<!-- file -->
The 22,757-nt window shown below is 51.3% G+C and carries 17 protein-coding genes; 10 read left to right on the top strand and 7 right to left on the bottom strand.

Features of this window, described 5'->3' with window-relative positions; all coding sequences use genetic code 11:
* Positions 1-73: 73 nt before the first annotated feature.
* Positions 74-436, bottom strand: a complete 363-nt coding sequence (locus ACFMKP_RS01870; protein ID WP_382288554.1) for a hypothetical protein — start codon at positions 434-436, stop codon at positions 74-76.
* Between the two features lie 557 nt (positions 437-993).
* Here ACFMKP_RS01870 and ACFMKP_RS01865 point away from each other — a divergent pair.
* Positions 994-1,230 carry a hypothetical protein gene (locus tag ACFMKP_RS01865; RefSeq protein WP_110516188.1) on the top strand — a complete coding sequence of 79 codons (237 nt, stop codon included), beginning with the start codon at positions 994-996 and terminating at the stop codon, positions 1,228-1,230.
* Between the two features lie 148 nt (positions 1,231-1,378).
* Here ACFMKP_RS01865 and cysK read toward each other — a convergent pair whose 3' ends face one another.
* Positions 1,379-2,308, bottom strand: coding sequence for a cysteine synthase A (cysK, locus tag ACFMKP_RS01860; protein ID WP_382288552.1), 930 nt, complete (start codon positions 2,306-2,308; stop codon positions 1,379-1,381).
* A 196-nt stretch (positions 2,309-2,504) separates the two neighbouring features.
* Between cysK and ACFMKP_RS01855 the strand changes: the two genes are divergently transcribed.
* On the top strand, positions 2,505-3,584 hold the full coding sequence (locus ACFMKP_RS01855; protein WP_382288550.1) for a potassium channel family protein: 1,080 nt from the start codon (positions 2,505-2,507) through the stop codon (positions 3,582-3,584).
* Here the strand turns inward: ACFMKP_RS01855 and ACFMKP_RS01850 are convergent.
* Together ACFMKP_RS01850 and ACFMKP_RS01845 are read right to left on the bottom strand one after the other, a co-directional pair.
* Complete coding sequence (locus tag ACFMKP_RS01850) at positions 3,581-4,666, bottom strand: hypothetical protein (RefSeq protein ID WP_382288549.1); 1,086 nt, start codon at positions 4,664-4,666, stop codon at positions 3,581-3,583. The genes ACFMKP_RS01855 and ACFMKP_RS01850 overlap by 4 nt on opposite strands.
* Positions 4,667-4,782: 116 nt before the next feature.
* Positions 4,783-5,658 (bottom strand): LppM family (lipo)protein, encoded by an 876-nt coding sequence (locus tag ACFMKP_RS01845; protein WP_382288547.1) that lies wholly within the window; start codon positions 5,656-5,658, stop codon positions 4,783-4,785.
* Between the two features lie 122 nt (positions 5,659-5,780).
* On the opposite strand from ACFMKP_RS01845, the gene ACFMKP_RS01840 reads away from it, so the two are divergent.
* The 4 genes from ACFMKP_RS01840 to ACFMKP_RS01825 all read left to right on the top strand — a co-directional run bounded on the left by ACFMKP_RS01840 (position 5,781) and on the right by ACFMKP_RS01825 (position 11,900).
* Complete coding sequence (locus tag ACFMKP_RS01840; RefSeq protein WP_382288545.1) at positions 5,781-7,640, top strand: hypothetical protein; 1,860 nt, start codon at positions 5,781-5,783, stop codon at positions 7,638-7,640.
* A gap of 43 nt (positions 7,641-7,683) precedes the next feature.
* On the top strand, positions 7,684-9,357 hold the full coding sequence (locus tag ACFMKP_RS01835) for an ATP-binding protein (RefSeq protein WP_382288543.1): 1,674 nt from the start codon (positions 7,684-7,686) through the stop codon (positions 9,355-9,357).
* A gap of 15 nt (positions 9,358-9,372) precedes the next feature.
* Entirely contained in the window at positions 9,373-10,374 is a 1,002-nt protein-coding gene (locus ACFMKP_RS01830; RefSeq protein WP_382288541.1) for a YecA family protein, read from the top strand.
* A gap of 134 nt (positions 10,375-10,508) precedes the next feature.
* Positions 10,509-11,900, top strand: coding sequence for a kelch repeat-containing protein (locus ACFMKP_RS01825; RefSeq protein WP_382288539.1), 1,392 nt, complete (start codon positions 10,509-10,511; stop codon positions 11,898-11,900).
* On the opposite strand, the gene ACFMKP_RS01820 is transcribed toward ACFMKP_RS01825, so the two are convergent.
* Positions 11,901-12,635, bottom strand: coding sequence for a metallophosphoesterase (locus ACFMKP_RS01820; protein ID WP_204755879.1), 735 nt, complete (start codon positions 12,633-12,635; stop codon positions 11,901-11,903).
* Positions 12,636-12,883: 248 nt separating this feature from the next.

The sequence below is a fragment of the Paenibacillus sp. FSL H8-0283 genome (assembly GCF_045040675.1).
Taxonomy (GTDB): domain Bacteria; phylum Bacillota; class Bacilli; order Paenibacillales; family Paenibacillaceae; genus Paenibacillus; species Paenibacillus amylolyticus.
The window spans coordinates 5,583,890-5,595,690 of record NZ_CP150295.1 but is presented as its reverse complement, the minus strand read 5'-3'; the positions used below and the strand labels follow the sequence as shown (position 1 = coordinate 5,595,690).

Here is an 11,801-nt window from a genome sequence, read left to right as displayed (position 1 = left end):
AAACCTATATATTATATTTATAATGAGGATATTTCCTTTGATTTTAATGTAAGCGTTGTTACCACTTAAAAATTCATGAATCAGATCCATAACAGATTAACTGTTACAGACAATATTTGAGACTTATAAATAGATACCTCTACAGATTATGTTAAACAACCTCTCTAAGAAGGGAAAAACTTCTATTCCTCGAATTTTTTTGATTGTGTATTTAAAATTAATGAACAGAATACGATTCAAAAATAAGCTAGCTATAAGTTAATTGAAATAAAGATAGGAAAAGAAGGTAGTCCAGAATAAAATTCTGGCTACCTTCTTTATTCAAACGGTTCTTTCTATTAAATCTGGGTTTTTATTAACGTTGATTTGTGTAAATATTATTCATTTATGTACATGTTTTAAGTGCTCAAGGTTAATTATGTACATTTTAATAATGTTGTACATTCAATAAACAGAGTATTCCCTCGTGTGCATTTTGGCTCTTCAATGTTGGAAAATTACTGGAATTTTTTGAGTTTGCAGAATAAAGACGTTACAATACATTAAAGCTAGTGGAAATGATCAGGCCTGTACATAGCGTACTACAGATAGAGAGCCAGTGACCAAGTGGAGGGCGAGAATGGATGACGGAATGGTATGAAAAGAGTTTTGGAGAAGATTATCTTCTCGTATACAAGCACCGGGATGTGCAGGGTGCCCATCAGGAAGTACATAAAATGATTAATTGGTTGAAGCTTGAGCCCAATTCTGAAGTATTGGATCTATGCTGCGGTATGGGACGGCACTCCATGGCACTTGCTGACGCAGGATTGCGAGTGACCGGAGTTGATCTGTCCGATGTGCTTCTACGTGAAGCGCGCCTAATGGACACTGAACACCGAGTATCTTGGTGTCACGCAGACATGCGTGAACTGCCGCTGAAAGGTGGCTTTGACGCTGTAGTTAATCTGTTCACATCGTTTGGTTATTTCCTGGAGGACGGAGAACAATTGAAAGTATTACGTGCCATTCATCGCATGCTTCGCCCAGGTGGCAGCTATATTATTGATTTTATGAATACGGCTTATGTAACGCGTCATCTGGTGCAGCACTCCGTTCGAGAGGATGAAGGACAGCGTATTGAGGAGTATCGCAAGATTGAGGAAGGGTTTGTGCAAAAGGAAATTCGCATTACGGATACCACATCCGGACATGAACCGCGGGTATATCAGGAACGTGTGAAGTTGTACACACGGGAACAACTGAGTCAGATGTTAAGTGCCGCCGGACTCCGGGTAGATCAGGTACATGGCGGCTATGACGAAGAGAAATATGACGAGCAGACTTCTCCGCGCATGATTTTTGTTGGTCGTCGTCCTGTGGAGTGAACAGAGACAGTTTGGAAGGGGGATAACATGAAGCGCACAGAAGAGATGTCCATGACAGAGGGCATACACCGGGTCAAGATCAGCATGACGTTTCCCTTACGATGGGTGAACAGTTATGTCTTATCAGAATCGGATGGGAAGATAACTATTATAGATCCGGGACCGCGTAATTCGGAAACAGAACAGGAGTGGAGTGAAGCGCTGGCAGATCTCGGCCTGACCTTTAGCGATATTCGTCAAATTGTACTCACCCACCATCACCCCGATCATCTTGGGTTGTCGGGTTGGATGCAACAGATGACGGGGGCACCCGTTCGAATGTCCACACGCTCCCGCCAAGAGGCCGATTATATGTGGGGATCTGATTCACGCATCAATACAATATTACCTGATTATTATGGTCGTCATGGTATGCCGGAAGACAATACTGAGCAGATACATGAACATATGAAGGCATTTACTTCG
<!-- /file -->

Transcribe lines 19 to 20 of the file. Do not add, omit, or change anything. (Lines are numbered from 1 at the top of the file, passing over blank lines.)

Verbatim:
* Between the two features lie 122 nt (positions 5,659-5,780).
* On the opposite strand from ACFMKP_RS01845, the gene ACFMKP_RS01840 reads away from it, so the two are divergent.